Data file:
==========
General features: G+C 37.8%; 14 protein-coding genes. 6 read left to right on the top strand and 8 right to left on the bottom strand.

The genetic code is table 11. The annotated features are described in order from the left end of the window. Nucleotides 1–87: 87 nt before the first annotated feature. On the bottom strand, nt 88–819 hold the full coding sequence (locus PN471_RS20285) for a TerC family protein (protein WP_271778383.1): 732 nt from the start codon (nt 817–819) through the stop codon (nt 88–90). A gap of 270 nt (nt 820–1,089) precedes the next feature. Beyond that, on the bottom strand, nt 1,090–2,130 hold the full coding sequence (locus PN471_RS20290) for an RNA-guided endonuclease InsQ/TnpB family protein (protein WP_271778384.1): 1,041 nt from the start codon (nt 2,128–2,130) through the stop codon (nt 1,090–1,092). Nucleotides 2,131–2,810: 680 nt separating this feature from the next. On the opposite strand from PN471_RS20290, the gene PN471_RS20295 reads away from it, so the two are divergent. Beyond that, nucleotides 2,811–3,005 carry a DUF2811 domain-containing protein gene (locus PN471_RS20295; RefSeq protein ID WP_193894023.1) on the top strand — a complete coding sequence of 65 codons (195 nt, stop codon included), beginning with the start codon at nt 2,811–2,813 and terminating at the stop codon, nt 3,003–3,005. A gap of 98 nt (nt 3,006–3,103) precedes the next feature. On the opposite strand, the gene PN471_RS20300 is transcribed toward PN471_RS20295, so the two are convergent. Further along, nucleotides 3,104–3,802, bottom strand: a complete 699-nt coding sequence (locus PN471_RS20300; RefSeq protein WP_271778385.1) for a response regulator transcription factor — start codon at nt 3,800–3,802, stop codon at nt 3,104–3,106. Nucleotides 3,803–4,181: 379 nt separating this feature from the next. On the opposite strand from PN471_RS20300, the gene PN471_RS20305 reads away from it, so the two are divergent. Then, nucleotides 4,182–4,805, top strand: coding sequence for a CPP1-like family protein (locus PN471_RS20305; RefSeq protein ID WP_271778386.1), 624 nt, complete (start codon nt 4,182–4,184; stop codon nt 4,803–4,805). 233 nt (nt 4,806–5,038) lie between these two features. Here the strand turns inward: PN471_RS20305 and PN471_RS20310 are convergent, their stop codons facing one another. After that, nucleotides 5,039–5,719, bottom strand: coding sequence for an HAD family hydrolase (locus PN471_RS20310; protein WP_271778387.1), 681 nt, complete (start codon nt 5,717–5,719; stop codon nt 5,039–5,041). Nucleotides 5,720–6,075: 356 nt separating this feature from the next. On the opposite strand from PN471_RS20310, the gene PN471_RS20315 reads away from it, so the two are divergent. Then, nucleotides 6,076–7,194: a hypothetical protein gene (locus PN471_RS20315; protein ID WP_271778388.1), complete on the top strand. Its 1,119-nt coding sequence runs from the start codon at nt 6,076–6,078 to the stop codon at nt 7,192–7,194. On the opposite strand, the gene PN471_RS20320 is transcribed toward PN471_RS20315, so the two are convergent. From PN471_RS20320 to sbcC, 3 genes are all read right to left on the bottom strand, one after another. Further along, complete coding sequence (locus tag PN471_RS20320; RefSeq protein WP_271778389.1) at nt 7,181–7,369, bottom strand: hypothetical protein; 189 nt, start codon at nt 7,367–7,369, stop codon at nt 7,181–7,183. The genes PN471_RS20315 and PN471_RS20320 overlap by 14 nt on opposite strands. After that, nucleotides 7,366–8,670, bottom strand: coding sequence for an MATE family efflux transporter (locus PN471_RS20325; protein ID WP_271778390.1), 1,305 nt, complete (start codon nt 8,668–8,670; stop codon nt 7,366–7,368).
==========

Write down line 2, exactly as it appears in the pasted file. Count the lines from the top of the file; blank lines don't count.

The genetic code is table 11. The annotated features are described in order from the left end of the window. Nucleotides 1–87: 87 nt before the first annotated feature. On the bottom strand, nt 88–819 hold the full coding sequence (locus PN471_RS20285) for a TerC family protein (protein WP_271778383.1): 732 nt from the start codon (nt 817–819) through the stop codon (nt 88–90). A gap of 270 nt (nt 820–1,089) precedes the next feature. Beyond that, on the bottom strand, nt 1,090–2,130 hold the full coding sequence (locus PN471_RS20290) for an RNA-guided endonuclease InsQ/TnpB family protein (protein WP_271778384.1): 1,041 nt from the start codon (nt 2,128–2,130) through the stop codon (nt 1,090–1,092). Nucleotides 2,131–2,810: 680 nt separating this feature from the next. On the opposite strand from PN471_RS20290, the gene PN471_RS20295 reads away from it, so the two are divergent. Beyond that, nucleotides 2,811–3,005 carry a DUF2811 domain-containing protein gene (locus PN471_RS20295; RefSeq protein ID WP_193894023.1) on the top strand — a complete coding sequence of 65 codons (195 nt, stop codon included), beginning with the start codon at nt 2,811–2,813 and terminating at the stop codon, nt 3,003–3,005. A gap of 98 nt (nt 3,006–3,103) precedes the next feature. On the opposite strand, the gene PN471_RS20300 is transcribed toward PN471_RS20295, so the two are convergent. Further along, nucleotides 3,104–3,802, bottom strand: a complete 699-nt coding sequence (locus PN471_RS20300; RefSeq protein WP_271778385.1) for a response regulator transcription factor — start codon at nt 3,800–3,802, stop codon at nt 3,104–3,106. Nucleotides 3,803–4,181: 379 nt separating this feature from the next. On the opposite strand from PN471_RS20300, the gene PN471_RS20305 reads away from it, so the two are divergent. Then, nucleotides 4,182–4,805, top strand: coding sequence for a CPP1-like family protein (locus PN471_RS20305; RefSeq protein ID WP_271778386.1), 624 nt, complete (start codon nt 4,182–4,184; stop codon nt 4,803–4,805). 233 nt (nt 4,806–5,038) lie between these two features. Here the strand turns inward: PN471_RS20305 and PN471_RS20310 are convergent, their stop codons facing one another. After that, nucleotides 5,039–5,719, bottom strand: coding sequence for an HAD family hydrolase (locus PN471_RS20310; protein WP_271778387.1), 681 nt, complete (start codon nt 5,717–5,719; stop codon nt 5,039–5,041). Nucleotides 5,720–6,075: 356 nt separating this feature from the next. On the opposite strand from PN471_RS20310, the gene PN471_RS20315 reads away from it, so the two are divergent. Then, nucleotides 6,076–7,194: a hypothetical protein gene (locus PN471_RS20315; protein ID WP_271778388.1), complete on the top strand. Its 1,119-nt coding sequence runs from the start codon at nt 6,076–6,078 to the stop codon at nt 7,192–7,194. On the opposite strand, the gene PN471_RS20320 is transcribed toward PN471_RS20315, so the two are convergent. From PN471_RS20320 to sbcC, 3 genes are all read right to left on the bottom strand, one after another. Further along, complete coding sequence (locus tag PN471_RS20320; RefSeq protein WP_271778389.1) at nt 7,181–7,369, bottom strand: hypothetical protein; 189 nt, start codon at nt 7,367–7,369, stop codon at nt 7,181–7,183. The genes PN471_RS20315 and PN471_RS20320 overlap by 14 nt on opposite strands. After that, nucleotides 7,366–8,670, bottom strand: coding sequence for an MATE family efflux transporter (locus PN471_RS20325; protein ID WP_271778390.1), 1,305 nt, complete (start codon nt 8,668–8,670; stop codon nt 7,366–7,368).